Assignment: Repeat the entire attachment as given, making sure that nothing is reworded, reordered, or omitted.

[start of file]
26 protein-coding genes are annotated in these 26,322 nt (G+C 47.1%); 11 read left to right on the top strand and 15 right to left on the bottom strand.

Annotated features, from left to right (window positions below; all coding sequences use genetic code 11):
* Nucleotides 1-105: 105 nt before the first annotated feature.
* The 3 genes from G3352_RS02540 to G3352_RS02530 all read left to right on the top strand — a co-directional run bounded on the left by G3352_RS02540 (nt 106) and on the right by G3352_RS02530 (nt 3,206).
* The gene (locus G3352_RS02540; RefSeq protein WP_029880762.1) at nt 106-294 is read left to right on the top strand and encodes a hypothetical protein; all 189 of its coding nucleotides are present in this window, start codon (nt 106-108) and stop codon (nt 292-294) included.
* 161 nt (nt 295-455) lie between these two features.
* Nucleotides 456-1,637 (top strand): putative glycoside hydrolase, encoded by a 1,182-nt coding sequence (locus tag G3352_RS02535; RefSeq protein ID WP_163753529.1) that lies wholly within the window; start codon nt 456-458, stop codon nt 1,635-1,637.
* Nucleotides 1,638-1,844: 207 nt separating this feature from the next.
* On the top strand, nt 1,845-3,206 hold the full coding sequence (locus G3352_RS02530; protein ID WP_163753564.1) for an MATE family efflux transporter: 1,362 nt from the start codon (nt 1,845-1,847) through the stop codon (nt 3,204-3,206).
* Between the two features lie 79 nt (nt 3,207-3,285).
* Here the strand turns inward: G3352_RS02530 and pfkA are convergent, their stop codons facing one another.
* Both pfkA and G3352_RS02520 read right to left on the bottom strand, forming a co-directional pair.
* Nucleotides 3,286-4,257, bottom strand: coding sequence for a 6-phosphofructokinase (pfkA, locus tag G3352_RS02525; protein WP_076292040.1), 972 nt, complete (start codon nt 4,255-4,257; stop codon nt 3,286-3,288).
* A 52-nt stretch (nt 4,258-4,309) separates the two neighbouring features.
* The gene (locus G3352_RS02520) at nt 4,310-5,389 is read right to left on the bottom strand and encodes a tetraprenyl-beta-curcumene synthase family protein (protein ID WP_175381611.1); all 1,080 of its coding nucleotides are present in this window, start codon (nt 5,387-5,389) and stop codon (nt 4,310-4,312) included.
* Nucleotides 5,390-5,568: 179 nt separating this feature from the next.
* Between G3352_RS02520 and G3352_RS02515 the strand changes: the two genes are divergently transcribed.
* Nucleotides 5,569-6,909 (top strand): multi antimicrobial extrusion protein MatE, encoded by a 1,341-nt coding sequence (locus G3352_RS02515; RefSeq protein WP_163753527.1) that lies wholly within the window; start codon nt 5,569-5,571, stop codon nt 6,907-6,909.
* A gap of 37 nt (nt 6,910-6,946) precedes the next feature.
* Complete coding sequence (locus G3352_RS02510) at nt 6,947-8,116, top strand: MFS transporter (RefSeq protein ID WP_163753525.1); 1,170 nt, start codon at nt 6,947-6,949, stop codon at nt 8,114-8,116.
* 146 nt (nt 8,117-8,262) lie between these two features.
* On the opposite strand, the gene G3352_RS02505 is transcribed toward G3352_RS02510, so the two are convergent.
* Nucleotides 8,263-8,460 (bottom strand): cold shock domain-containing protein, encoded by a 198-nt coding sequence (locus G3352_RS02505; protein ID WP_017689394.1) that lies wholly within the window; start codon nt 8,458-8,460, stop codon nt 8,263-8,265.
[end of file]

26 protein-coding genes are annotated in these 26,322 nt (G+C 47.1%); 11 read left to right on the top strand and 15 right to left on the bottom strand.

Annotated features, from left to right (window positions below; all coding sequences use genetic code 11):
* Nucleotides 1-105: 105 nt before the first annotated feature.
* The 3 genes from G3352_RS02540 to G3352_RS02530 all read left to right on the top strand — a co-directional run bounded on the left by G3352_RS02540 (nt 106) and on the right by G3352_RS02530 (nt 3,206).
* The gene (locus G3352_RS02540; RefSeq protein WP_029880762.1) at nt 106-294 is read left to right on the top strand and encodes a hypothetical protein; all 189 of its coding nucleotides are present in this window, start codon (nt 106-108) and stop codon (nt 292-294) included.
* 161 nt (nt 295-455) lie between these two features.
* Nucleotides 456-1,637 (top strand): putative glycoside hydrolase, encoded by a 1,182-nt coding sequence (locus tag G3352_RS02535; RefSeq protein ID WP_163753529.1) that lies wholly within the window; start codon nt 456-458, stop codon nt 1,635-1,637.
* Nucleotides 1,638-1,844: 207 nt separating this feature from the next.
* On the top strand, nt 1,845-3,206 hold the full coding sequence (locus G3352_RS02530; protein ID WP_163753564.1) for an MATE family efflux transporter: 1,362 nt from the start codon (nt 1,845-1,847) through the stop codon (nt 3,204-3,206).
* Between the two features lie 79 nt (nt 3,207-3,285).
* Here the strand turns inward: G3352_RS02530 and pfkA are convergent, their stop codons facing one another.
* Both pfkA and G3352_RS02520 read right to left on the bottom strand, forming a co-directional pair.
* Nucleotides 3,286-4,257, bottom strand: coding sequence for a 6-phosphofructokinase (pfkA, locus tag G3352_RS02525; protein WP_076292040.1), 972 nt, complete (start codon nt 4,255-4,257; stop codon nt 3,286-3,288).
* A 52-nt stretch (nt 4,258-4,309) separates the two neighbouring features.
* The gene (locus G3352_RS02520) at nt 4,310-5,389 is read right to left on the bottom strand and encodes a tetraprenyl-beta-curcumene synthase family protein (protein ID WP_175381611.1); all 1,080 of its coding nucleotides are present in this window, start codon (nt 5,387-5,389) and stop codon (nt 4,310-4,312) included.
* Nucleotides 5,390-5,568: 179 nt separating this feature from the next.
* Between G3352_RS02520 and G3352_RS02515 the strand changes: the two genes are divergently transcribed.
* Nucleotides 5,569-6,909 (top strand): multi antimicrobial extrusion protein MatE, encoded by a 1,341-nt coding sequence (locus G3352_RS02515; RefSeq protein WP_163753527.1) that lies wholly within the window; start codon nt 5,569-5,571, stop codon nt 6,907-6,909.
* A gap of 37 nt (nt 6,910-6,946) precedes the next feature.
* Complete coding sequence (locus G3352_RS02510) at nt 6,947-8,116, top strand: MFS transporter (RefSeq protein ID WP_163753525.1); 1,170 nt, start codon at nt 6,947-6,949, stop codon at nt 8,114-8,116.
* 146 nt (nt 8,117-8,262) lie between these two features.
* On the opposite strand, the gene G3352_RS02505 is transcribed toward G3352_RS02510, so the two are convergent.
* Nucleotides 8,263-8,460 (bottom strand): cold shock domain-containing protein, encoded by a 198-nt coding sequence (locus G3352_RS02505; protein ID WP_017689394.1) that lies wholly within the window; start codon nt 8,458-8,460, stop codon nt 8,263-8,265.